Bottom Line: The U.S. Preventive Services Task Force (USPSTF) recommends early screening for syphilis infection in all pregnant women.
Background: The USPSTF routinely makes recommendations about the effectiveness of preventive care services. This latest statement is an update of its 2009 recommendation on screening for syphilis infection in pregnant women. Untreated syphilis infection in pregnant women can be transmitted to the fetus (congenital syphilis) at any time during pregnancy or at birth, and is associated with stillbirth, neonatal death, and significant illness in infants (such as bone deformities and neurologic impairment). After a steady decline from 2008 to 2012, cases of congenital syphilis markedly increased from 2012 to 2016.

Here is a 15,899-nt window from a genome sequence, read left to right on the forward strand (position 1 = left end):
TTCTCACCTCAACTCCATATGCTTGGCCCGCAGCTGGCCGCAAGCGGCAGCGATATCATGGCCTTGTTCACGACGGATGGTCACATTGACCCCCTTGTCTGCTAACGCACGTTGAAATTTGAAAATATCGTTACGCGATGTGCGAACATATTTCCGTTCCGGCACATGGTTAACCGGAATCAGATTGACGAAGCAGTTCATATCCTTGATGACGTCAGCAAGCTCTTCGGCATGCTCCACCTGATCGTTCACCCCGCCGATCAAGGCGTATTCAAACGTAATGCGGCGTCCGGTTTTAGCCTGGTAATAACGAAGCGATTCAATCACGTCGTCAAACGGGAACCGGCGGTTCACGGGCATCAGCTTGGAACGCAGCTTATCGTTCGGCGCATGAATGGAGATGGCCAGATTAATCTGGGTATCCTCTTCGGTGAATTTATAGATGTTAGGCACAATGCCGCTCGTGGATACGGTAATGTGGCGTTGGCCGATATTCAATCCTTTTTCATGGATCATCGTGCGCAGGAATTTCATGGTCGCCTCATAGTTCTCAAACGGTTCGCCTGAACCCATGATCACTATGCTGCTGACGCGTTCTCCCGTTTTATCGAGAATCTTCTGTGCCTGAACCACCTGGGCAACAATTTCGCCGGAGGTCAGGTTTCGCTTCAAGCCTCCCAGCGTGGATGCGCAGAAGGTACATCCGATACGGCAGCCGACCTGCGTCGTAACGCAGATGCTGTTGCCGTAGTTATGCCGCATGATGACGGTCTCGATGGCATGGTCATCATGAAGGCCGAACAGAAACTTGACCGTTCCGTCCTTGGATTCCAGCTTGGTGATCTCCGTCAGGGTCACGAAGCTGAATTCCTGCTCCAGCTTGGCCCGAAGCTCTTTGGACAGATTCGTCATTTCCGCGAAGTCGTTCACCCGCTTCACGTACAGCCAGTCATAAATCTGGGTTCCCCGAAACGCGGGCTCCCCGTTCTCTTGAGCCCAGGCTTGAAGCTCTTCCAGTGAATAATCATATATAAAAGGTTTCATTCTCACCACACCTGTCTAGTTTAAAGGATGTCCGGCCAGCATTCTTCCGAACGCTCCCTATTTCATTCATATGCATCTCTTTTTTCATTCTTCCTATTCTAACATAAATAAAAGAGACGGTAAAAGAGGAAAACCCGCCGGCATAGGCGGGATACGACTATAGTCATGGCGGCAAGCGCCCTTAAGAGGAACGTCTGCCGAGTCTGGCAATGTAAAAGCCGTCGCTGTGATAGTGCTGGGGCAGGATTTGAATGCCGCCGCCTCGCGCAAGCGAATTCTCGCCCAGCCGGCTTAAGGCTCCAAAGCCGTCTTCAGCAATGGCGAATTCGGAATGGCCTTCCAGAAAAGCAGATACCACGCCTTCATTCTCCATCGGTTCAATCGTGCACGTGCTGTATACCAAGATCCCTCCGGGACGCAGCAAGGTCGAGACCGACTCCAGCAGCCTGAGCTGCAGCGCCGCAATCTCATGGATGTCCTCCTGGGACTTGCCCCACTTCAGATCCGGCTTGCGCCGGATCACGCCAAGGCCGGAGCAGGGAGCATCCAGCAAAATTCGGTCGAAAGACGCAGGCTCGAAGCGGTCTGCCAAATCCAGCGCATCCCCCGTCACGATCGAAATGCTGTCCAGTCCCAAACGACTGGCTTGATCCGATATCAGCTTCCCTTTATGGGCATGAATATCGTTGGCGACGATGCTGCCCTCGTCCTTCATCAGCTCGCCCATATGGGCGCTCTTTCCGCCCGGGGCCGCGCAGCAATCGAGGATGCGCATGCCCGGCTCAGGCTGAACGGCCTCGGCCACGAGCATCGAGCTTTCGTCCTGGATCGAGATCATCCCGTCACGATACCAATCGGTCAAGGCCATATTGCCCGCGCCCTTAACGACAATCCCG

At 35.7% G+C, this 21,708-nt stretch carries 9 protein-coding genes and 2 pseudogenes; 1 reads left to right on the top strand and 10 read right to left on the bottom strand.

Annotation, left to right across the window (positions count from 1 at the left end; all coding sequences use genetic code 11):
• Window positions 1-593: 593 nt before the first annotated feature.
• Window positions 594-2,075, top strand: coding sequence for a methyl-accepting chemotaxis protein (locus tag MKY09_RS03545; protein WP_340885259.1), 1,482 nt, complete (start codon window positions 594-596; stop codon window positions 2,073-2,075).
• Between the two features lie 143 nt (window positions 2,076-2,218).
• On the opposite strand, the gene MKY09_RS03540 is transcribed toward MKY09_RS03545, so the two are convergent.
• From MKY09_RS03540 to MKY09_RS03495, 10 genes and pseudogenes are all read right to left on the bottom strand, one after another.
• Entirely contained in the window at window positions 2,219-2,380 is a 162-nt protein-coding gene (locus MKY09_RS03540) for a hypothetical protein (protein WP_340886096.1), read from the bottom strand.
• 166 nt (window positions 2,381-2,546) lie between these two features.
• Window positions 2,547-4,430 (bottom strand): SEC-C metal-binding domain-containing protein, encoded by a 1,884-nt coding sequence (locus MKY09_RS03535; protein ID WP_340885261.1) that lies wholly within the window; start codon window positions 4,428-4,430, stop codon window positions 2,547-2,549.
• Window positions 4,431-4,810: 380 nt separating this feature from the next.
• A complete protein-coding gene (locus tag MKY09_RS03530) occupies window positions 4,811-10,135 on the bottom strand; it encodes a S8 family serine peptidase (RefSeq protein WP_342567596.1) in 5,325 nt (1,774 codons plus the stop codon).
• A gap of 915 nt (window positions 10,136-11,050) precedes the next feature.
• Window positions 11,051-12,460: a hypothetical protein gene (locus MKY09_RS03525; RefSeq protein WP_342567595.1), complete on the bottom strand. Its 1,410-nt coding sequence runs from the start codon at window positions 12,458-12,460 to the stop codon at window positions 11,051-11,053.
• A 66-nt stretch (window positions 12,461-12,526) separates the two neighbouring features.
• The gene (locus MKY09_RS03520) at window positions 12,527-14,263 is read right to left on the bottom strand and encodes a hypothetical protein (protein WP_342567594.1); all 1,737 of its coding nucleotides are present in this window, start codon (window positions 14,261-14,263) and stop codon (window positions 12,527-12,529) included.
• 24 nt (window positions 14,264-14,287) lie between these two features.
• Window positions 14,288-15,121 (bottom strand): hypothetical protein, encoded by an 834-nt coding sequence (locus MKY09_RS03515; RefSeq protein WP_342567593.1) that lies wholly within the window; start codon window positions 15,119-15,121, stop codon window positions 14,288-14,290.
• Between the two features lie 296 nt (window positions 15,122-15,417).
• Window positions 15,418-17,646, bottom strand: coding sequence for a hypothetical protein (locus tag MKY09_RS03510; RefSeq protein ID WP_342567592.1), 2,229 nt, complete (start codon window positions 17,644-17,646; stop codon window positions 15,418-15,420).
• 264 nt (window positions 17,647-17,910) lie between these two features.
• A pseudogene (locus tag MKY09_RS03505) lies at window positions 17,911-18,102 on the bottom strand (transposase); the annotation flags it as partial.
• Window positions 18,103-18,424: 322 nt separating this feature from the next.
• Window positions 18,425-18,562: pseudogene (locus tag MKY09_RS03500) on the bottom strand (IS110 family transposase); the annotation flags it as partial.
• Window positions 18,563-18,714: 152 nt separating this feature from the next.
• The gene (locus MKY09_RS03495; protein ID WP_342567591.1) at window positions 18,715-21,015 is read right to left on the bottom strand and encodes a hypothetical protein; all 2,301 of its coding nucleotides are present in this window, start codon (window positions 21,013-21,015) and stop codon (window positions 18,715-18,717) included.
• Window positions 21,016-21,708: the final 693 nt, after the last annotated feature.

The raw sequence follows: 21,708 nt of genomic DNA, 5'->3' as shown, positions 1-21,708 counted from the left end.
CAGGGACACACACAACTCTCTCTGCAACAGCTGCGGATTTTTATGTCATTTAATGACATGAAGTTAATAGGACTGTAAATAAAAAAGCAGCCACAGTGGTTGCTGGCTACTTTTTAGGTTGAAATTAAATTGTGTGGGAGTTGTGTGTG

The following related elements from The JAMA Network are also available on the For The Media website:
-- Screening for Syphilis Infection in Pregnant Women - US Preventive Services Task Force Reaffirmation Recommendation Statement
-- Screening for Syphilis Infection in Pregnant Women - Updated Evidence Report and Systematic Review for the US Preventive Services Task Force
-- JAMA Dermatology editorial: Congenital Syphilis--Still a Shadow on the Land
-- JAMA Patient Page: Screening for Syphilis in Pregnant Women
Editor's Note: Please see the article for additional information, including other authors, author contributions and affiliations, financial disclosures, funding and support, etc.
Note: More information about the U.S. Preventive Services Task Force, its process, and its recommendations can be found on the newsroom page of its website.
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